$11,000 for Anyone Who Spots an Internet Explorer Bug Before Dot-gov Hackers

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Microsoft will pay hard cash to coders who tell the company about the software holes

Microsoft will pay coders as much as $11,000 for discovering Web browser defects before hackers can serve up viruses through flawed dot-gov and other websites, the software giant announced on Tuesday.

Joining the "bug bounty" trend begun by Google and Mozilla, Microsoft will crowdsource error detection starting June 26, company officials said.

The firm wants to hear about "critical vulnerabilities” that affect Internet Explorer 11 Preview on Microsoft's new operating system, Windows 8.1 Preview. The direct cash payments for finding Internet Explorer defects only will be offered for one month, with a July 26 cutoff for submissions, according to the company's website. 

"Learning about critical vulnerabilities in Internet Explorer as early as possible during the public preview will help Microsoft make the newest version of the browser more secure," officials explained. 

In May researchers identified a "watering hole" assault on the Labor Department's “Site Exposure Matrices” website  that took advantage of an undetected vulnerability in certain IE browsers. The database lists nuclear-related illnesses linked to federal facilities and toxicity levels at each location that might have sickened employees developing atomic weapons. Watering hole attacks exploit glitches in websites to implant malicious software that then infiltrates the computers of people visiting the sites.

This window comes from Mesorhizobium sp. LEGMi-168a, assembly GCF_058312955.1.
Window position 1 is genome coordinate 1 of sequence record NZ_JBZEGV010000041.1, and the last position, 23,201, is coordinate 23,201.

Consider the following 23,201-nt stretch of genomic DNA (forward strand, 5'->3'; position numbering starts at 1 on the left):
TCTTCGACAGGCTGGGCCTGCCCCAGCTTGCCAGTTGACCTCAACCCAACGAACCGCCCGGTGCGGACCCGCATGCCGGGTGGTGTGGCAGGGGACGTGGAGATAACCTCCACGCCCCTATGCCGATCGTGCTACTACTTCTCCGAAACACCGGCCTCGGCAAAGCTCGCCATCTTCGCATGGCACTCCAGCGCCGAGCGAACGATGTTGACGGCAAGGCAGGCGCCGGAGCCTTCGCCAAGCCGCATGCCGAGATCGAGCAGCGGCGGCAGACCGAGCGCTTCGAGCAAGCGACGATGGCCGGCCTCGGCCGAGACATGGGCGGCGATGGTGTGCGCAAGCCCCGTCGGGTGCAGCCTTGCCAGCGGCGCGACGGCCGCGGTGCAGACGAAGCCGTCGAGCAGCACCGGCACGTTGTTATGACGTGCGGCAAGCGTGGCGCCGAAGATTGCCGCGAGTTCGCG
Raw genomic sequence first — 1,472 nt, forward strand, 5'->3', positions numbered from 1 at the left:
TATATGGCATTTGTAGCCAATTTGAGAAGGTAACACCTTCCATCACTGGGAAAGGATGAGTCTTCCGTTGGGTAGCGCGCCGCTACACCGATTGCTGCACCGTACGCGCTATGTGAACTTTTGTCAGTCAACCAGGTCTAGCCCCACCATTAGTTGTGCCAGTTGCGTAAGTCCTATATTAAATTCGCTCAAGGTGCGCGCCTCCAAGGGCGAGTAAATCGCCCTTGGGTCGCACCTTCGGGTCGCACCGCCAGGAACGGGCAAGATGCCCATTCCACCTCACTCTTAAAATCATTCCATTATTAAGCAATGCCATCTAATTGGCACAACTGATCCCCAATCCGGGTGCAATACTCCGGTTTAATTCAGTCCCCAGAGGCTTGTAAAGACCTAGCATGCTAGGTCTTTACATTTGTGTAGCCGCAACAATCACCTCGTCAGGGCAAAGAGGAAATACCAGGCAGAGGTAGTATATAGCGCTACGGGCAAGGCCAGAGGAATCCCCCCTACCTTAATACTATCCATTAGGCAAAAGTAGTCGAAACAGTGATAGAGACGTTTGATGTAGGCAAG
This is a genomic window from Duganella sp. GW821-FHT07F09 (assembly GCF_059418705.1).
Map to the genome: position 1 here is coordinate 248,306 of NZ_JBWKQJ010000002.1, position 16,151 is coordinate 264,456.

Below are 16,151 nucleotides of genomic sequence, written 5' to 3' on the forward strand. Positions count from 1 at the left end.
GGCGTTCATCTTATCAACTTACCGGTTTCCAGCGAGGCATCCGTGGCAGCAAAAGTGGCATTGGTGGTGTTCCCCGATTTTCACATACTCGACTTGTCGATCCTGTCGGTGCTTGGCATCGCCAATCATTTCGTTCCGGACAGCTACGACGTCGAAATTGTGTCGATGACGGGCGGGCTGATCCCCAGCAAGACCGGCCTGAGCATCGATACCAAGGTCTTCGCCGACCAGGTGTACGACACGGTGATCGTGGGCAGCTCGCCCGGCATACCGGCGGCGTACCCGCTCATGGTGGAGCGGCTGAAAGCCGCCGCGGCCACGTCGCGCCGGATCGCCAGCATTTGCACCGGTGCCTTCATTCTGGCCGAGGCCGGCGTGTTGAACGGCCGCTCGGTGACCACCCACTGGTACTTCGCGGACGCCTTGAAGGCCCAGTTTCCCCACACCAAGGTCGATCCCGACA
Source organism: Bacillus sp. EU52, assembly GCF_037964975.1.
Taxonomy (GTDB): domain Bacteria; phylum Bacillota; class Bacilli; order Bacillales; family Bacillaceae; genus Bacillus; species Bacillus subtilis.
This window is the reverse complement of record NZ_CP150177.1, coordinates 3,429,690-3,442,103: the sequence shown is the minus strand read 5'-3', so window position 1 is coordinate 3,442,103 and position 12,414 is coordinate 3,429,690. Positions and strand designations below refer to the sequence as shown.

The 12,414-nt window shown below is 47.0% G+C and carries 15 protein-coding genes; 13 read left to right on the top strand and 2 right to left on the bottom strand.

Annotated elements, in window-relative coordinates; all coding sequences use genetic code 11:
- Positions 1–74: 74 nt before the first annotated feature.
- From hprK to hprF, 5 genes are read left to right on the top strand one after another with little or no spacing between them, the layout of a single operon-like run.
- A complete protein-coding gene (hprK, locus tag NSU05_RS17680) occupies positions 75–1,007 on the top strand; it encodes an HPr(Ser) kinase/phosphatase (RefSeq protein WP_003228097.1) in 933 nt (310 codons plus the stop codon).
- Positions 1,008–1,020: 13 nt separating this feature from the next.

Under Microsoft’s program, $150,000 will be the top prize for programmers who discover and plug a hole in the new Windows operating system. Coders who discover "truly novel exploitation techniques against protections" in Windows 8.1 Preview will collect $100,000. Microsoft will shell out an additional $50,000 for "defensive ideas" that protect users from these threats.

Researchers at security firm Kaspersky Lab on Tuesday noted that for years Microsoft said it didn't need a bug bounty program

"Microsoft security officials say that the program has been a long time in development, and the factor that made this the right time to launch is the recent rise of vulnerability brokers. Up until quite recently, most of the researchers who found bugs in Microsoft products reported them directly to the company. That’s no longer the case,” according to anentry on the lab’s blog.

Vulnerability brokers include researchers who sell "zero day" viruses that wriggle through previously unknown software flaws.

Chris Wysopal, chief technology officer at Veracode, told the lab, “Mitigation bypasses are very valuable on the open market," adding, "Microsoft is clearly trying to steer that research to them so they can make defensive improvements." 

Wysopal said, “This should pay for itself as it would cost much more than the bounty to fix these in a patch.  They should do this for all their beta products.”

(Image via Adriano Castelli / Shutterstock.com)